Van Wyck was quite a prolific writer (78 published works) who was particularly famous for his Captain/ Colonel Hugh North novels.

    Many saw North as some sort of template for 007. He was an agent for G-2, Military Intelligence. When he started out in the '30s he was more of a detective than a spy but after the second world war he morphed into the international agent that was more akin to Bond.

    The Pussy read a couple of his books when he was at school. Frankly they weren't that great.

    Spillane on the other hand, deserves more respect. Whatever his faults as a writer, he created NYC atmosphere in a very unique way.

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    Trouble In Havana
    (Sunday Times, Oct. 5, 1958)

    Our Man in Havana. By Graham Greene. (Heinemann. 15s.)

    By Ian Fleming

    Spies are rapidly getting the same old-fashioned look as the rest of the bric-a-brac of pre-Sputnik wars.

    Somehow there does not seem to be much point in stealing plans of aircraft, tanks and submarines when every year, and almost every month, the distance between the blueprint and the junk-heap gets less and less.

    Already this summer the “Terriers,” rattling down the roads on their summer manoeuvres, have seemed like something out of a rich boy’s play-box, or the windows at a print shop. Surely nobody could be seriously interested in purloining one of those antitank weapons they carry so proudly! After all, couldn’t one buy the whole outfit at Hamley’s with, of course, a crib to their radio code thrown in?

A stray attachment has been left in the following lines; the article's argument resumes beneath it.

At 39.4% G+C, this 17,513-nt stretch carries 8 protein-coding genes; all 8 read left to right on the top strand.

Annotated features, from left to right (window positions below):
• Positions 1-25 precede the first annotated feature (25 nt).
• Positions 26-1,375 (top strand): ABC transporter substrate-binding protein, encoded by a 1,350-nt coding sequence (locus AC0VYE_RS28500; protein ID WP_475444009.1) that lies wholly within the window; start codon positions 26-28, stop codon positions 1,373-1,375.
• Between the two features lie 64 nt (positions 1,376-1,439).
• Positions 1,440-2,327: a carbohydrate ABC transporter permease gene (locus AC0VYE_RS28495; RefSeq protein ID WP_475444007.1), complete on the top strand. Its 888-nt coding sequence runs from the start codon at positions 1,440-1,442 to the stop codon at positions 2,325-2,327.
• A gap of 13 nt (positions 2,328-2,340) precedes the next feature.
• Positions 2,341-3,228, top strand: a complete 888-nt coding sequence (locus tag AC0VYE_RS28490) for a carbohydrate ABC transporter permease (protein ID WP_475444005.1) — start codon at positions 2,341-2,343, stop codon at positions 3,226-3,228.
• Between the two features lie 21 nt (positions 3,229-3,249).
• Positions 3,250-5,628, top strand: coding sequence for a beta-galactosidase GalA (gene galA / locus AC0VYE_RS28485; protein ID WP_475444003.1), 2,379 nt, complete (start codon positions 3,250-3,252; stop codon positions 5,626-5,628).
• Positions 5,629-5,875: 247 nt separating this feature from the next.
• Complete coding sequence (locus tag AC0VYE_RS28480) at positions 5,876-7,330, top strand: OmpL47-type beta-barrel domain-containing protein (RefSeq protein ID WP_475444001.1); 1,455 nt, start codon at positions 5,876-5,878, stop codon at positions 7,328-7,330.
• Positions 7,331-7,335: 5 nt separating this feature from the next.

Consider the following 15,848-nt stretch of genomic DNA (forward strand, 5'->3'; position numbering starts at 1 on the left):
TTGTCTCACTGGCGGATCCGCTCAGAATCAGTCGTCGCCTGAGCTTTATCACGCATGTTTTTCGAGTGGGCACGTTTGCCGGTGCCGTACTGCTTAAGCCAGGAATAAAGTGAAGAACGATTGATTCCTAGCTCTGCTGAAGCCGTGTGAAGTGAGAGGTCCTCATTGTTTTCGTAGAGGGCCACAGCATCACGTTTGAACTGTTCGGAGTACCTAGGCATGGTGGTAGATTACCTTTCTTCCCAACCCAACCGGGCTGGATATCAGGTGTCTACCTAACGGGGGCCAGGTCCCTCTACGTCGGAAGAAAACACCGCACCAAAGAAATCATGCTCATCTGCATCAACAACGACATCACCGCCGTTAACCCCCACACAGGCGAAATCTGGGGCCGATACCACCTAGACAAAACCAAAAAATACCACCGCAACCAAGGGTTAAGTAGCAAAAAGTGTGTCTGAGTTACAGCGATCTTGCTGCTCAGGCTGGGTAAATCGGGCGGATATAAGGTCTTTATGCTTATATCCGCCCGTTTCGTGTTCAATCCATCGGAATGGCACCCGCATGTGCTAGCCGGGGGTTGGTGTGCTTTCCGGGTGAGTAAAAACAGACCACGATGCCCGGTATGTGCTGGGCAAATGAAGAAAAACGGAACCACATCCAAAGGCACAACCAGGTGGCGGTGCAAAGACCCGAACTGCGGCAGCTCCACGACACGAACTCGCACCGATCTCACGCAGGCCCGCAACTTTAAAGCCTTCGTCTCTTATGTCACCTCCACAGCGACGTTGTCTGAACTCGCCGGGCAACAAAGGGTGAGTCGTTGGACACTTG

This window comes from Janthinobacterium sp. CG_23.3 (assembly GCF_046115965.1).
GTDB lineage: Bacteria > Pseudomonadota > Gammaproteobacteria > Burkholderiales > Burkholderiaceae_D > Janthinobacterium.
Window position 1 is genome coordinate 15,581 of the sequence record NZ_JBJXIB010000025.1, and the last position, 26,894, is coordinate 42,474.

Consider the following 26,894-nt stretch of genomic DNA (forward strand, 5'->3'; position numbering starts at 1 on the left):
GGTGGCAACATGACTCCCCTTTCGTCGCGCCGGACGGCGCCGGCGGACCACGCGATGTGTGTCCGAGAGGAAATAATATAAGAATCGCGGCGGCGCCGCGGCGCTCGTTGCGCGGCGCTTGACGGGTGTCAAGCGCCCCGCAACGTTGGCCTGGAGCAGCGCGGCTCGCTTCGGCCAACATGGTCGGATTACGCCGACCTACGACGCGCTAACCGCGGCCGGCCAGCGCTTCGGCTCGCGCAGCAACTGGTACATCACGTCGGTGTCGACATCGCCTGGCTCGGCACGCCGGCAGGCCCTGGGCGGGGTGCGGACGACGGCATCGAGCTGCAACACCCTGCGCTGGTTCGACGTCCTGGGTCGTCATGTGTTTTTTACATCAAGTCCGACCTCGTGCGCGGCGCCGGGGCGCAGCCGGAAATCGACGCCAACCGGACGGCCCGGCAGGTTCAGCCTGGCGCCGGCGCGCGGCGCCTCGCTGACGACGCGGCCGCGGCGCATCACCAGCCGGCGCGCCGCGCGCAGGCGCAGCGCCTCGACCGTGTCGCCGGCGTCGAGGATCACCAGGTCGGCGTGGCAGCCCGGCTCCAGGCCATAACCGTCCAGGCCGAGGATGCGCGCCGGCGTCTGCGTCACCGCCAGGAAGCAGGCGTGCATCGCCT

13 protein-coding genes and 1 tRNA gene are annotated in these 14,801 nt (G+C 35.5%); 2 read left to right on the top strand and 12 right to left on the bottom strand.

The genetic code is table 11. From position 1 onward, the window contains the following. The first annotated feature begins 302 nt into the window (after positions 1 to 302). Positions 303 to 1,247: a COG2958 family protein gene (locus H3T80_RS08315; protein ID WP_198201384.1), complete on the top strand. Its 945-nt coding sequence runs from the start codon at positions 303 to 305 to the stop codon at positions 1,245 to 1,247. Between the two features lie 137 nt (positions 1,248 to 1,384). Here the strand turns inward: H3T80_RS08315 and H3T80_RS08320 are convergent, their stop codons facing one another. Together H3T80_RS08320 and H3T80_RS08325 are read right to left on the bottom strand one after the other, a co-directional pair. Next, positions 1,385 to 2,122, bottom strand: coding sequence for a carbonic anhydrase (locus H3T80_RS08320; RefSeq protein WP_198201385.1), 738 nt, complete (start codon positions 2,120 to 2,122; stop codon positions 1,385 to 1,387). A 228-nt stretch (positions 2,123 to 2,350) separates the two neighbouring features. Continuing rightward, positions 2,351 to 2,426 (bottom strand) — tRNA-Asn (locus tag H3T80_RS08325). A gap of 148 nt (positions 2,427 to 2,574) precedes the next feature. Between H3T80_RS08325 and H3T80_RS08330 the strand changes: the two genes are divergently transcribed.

It is rather pathetic that the glamorous trimmings of war seem as dated as the busby. What shall we dangle in front of our grandchildren’s eyes instead of a V.C.? Or will they award it for Vigorous Citizenship?

    The modern military spy is a ticking instrument in a stark room on a mountain top, measuring gigantic explosions across the roof of the world. The quiet-spoken linguist with a cyanide pill in his coat button has gone out with the rat-catcher and the chimney sweep, and Mr. Graham Greene gives him a last savage kick down the steps of the big anonymous building near Maida Vale.

    Mr. Wormold, “Our Man In Havana,” is a typical Graham Greene reluctant hero—troubled, anxious, sensitive, loving—with a vacuum-cleaner agency in Cuba. Abandoned by his wife, he dotes on his daughter, an adorable nymphet in her teens who has caught the eye of the villainous, and admirably drawn, Segura, Chief of the Secret Police.

    Wormold is recruited by the British Secret Service without quite knowing what is happening to him. He sets up a cursory and entirely notional network of agents, using names picked at random from the local Country Club members’ list. He earns good money with his farcical secret reports and spends it on his daughter’s whims.

    Unfortunately, Wormold is in turn spied upon, and suddenly two of the Country Club members whose names he has been using are assassinated. Caught in this ghastly web, an H-Certificate Charley’s Aunt situation develops which I, for one, would prefer to have seen worked out to its logically horrific climax, but the author is kindly and allows us and his reluctant hero to escape to a more or less happy ending.

    Mr. Greene has chosen to heighten, rather than lower, the grotesque temperature of his story so that what could have been terrible and true becomes a savage farce. To my mind, the almost Wodehousian treatment of the Secret Service (its Chief wears a black monocle over a glass eye) is a weakness, and the only weakness in the book. For the rest, this is brilliant and utterly compulsive reading and in the highest class of what the author describes as his “Entertainments.”